Surviving the Future
What will tomorrow bring in the age of COVID-19? There is so much uncertainty. Arundhati Roy sees an opportunity. She writes, “Whatever it is, coronavirus has made the mighty kneel and brought the world to a halt. And in the midst of this terrible despair, it offers us a chance to rethink the doomsday machine we have built for ourselves. Nothing could be worse than a return to normality. Historically, pandemics have forced humans to break with the past and imagine their world anew. This one is no different. It is a portal, a gateway between one world and the next. We can choose to walk through it, dragging the carcasses of our prejudice and hatred, our avarice, our data banks and dead ideas, our dead rivers and smoky skies behind us. Or we can walk through lightly, with little luggage, ready to imagine another world. And ready to fight for it.”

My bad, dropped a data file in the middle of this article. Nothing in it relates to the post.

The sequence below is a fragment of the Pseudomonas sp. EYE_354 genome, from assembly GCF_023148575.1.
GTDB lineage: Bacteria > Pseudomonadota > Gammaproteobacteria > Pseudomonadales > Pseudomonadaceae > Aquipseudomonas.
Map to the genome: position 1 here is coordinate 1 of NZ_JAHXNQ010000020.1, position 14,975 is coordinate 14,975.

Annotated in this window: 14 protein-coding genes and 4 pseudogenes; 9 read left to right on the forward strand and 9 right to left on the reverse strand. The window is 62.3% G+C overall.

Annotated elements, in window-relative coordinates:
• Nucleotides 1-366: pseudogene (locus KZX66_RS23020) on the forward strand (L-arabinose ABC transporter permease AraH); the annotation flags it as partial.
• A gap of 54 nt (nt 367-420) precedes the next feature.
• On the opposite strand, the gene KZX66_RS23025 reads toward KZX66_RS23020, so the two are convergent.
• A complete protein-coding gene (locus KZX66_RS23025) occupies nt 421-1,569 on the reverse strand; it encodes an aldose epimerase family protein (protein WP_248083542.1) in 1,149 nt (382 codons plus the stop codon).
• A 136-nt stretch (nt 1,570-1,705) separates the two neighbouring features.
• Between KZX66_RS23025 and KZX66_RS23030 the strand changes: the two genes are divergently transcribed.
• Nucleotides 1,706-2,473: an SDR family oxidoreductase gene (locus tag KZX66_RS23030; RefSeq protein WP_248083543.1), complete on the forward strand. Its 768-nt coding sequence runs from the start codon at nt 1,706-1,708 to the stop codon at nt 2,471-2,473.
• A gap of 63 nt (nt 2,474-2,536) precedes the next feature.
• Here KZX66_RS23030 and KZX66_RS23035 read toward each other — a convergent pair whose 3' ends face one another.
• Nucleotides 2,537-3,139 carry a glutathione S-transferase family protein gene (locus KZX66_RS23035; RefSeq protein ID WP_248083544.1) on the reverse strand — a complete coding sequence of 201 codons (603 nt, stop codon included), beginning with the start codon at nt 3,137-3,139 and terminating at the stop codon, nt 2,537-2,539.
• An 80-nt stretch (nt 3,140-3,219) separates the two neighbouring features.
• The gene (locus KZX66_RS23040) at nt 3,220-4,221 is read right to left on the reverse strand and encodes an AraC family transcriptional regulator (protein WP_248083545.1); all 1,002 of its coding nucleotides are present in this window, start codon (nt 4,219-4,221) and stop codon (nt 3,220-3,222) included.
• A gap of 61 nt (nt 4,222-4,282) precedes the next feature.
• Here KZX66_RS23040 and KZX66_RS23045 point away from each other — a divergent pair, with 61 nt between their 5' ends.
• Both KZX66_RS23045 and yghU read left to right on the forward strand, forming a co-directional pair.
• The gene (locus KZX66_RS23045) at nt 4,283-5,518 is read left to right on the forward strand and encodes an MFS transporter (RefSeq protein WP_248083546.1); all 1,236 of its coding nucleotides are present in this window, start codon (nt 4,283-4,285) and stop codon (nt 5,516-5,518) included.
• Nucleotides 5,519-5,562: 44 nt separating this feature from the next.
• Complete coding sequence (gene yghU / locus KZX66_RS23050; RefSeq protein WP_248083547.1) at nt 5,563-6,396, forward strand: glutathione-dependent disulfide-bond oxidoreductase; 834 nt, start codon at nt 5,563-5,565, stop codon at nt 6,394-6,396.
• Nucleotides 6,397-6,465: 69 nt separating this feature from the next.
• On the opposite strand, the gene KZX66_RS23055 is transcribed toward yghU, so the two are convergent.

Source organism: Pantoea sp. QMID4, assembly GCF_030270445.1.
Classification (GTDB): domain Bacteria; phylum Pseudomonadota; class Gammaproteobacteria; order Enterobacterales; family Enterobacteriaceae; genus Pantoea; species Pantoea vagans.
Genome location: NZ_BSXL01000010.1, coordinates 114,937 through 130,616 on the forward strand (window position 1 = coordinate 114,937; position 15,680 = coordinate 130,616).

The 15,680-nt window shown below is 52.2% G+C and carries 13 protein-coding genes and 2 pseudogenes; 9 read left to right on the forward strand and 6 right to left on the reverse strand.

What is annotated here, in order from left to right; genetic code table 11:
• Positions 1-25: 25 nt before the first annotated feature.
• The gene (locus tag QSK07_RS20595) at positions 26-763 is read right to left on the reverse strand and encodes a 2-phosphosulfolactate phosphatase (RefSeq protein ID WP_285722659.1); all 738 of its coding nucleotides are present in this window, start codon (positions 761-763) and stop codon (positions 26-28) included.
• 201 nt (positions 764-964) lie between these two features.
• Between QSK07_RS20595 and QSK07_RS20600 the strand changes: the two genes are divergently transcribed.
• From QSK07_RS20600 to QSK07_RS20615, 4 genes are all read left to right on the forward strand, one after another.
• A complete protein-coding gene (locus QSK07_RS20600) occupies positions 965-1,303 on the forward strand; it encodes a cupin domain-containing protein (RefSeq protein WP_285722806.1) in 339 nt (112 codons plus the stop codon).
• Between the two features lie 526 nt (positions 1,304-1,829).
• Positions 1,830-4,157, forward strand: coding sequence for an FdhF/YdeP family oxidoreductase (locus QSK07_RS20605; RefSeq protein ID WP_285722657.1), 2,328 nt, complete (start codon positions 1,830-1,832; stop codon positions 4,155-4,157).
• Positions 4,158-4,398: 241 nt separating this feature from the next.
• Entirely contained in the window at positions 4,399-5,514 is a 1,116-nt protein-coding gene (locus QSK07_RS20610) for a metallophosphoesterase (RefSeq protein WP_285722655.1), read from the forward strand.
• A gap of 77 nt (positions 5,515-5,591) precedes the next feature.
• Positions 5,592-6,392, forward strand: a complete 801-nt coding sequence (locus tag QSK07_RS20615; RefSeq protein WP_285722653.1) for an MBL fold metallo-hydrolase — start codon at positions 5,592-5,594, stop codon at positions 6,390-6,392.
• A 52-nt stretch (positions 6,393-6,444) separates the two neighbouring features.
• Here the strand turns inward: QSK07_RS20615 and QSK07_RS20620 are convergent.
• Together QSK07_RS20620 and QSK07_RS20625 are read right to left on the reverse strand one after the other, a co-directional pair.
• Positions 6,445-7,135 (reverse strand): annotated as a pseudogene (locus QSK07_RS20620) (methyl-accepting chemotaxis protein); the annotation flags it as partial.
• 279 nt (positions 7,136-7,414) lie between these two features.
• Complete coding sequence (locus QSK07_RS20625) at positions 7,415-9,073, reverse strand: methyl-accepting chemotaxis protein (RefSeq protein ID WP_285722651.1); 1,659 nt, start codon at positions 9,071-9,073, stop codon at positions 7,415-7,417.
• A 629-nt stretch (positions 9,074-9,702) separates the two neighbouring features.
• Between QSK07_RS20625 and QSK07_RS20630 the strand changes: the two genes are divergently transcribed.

Naomi Klein is a senior correspondent at The Intercept and Professor of Climate Justice at the University of British Columbia. She was the inaugural Gloria Steinem endowed chair of media, culture and feminist studies at Rutgers University until September 2021. She is an award-winning journalist and author of many books including: How to Change Everything, On Fire: The Burning Case for A Green New Deal, No Is Not Enough, This Changes Everything, The Shock Doctrine, and No Logo. In addition to The Intercept her articles appear in The Guardian, Rolling Stone and The Nation.
Arundhati Roy is a world-renowned writer and global justice activist. The New York Times calls her, “India’s most impassioned critic of globalization and American influence.” She is the author of the novels The God of Small Things, for which she received the Booker Prize, and The Ministry of Utmost Happiness. Her book of interviews with David Barsamian is The Checkbook & the Cruise Missile. Her essay books My Seditious Heart and Azadi are both published by Haymarket.